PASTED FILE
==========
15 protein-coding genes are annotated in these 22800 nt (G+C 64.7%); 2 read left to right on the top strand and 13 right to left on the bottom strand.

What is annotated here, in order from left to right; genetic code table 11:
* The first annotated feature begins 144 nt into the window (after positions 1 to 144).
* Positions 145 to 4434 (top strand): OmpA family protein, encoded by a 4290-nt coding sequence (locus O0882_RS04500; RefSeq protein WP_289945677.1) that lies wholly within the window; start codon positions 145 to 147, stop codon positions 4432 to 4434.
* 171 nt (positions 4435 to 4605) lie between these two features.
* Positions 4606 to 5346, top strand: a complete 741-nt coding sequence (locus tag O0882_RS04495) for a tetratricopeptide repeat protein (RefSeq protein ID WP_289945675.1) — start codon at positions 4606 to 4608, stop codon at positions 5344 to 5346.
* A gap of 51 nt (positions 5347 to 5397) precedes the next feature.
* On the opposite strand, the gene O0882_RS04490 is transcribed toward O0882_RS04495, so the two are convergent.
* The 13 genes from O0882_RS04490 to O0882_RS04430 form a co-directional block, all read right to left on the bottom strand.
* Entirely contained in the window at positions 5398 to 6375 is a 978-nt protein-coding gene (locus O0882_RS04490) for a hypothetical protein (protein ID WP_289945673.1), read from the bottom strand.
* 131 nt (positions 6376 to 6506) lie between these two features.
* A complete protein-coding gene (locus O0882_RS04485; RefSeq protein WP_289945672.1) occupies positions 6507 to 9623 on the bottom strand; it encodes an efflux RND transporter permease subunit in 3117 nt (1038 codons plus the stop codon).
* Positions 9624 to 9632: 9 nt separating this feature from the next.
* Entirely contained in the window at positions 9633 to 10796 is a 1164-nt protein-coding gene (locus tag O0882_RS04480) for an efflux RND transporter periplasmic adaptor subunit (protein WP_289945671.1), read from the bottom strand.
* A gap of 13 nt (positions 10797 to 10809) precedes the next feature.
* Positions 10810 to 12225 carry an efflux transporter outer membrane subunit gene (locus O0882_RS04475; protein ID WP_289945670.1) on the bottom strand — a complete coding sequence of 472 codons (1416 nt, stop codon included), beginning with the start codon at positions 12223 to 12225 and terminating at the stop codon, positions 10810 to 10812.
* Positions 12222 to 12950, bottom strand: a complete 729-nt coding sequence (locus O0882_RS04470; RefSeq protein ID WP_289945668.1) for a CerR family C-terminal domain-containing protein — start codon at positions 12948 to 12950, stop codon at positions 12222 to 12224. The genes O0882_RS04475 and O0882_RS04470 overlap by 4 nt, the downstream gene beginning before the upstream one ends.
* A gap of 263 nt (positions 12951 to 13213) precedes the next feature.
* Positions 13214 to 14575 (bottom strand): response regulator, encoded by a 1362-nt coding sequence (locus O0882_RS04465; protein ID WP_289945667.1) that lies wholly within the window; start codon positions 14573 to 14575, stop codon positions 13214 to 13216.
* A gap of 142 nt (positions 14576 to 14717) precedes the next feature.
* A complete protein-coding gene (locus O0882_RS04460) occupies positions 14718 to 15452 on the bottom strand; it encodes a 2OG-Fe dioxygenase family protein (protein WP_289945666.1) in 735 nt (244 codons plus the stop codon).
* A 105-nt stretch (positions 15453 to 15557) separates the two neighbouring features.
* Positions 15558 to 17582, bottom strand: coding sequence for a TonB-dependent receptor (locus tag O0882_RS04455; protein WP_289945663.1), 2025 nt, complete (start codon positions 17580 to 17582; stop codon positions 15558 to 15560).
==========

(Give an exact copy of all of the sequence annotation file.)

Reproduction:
15 protein-coding genes are annotated in these 22800 nt (G+C 64.7%); 2 read left to right on the top strand and 13 right to left on the bottom strand.

What is annotated here, in order from left to right; genetic code table 11:
* The first annotated feature begins 144 nt into the window (after positions 1 to 144).
* Positions 145 to 4434 (top strand): OmpA family protein, encoded by a 4290-nt coding sequence (locus O0882_RS04500; RefSeq protein WP_289945677.1) that lies wholly within the window; start codon positions 145 to 147, stop codon positions 4432 to 4434.
* 171 nt (positions 4435 to 4605) lie between these two features.
* Positions 4606 to 5346, top strand: a complete 741-nt coding sequence (locus tag O0882_RS04495) for a tetratricopeptide repeat protein (RefSeq protein ID WP_289945675.1) — start codon at positions 4606 to 4608, stop codon at positions 5344 to 5346.
* A gap of 51 nt (positions 5347 to 5397) precedes the next feature.
* On the opposite strand, the gene O0882_RS04490 is transcribed toward O0882_RS04495, so the two are convergent.
* The 13 genes from O0882_RS04490 to O0882_RS04430 form a co-directional block, all read right to left on the bottom strand.
* Entirely contained in the window at positions 5398 to 6375 is a 978-nt protein-coding gene (locus O0882_RS04490) for a hypothetical protein (protein ID WP_289945673.1), read from the bottom strand.
* 131 nt (positions 6376 to 6506) lie between these two features.
* A complete protein-coding gene (locus O0882_RS04485; RefSeq protein WP_289945672.1) occupies positions 6507 to 9623 on the bottom strand; it encodes an efflux RND transporter permease subunit in 3117 nt (1038 codons plus the stop codon).
* Positions 9624 to 9632: 9 nt separating this feature from the next.
* Entirely contained in the window at positions 9633 to 10796 is a 1164-nt protein-coding gene (locus tag O0882_RS04480) for an efflux RND transporter periplasmic adaptor subunit (protein WP_289945671.1), read from the bottom strand.
* A gap of 13 nt (positions 10797 to 10809) precedes the next feature.
* Positions 10810 to 12225 carry an efflux transporter outer membrane subunit gene (locus O0882_RS04475; protein ID WP_289945670.1) on the bottom strand — a complete coding sequence of 472 codons (1416 nt, stop codon included), beginning with the start codon at positions 12223 to 12225 and terminating at the stop codon, positions 10810 to 10812.
* Positions 12222 to 12950, bottom strand: a complete 729-nt coding sequence (locus O0882_RS04470; RefSeq protein ID WP_289945668.1) for a CerR family C-terminal domain-containing protein — start codon at positions 12948 to 12950, stop codon at positions 12222 to 12224. The genes O0882_RS04475 and O0882_RS04470 overlap by 4 nt, the downstream gene beginning before the upstream one ends.
* A gap of 263 nt (positions 12951 to 13213) precedes the next feature.
* Positions 13214 to 14575 (bottom strand): response regulator, encoded by a 1362-nt coding sequence (locus O0882_RS04465; protein ID WP_289945667.1) that lies wholly within the window; start codon positions 14573 to 14575, stop codon positions 13214 to 13216.
* A gap of 142 nt (positions 14576 to 14717) precedes the next feature.
* A complete protein-coding gene (locus O0882_RS04460) occupies positions 14718 to 15452 on the bottom strand; it encodes a 2OG-Fe dioxygenase family protein (protein WP_289945666.1) in 735 nt (244 codons plus the stop codon).
* A 105-nt stretch (positions 15453 to 15557) separates the two neighbouring features.
* Positions 15558 to 17582, bottom strand: coding sequence for a TonB-dependent receptor (locus tag O0882_RS04455; protein WP_289945663.1), 2025 nt, complete (start codon positions 17580 to 17582; stop codon positions 15558 to 15560).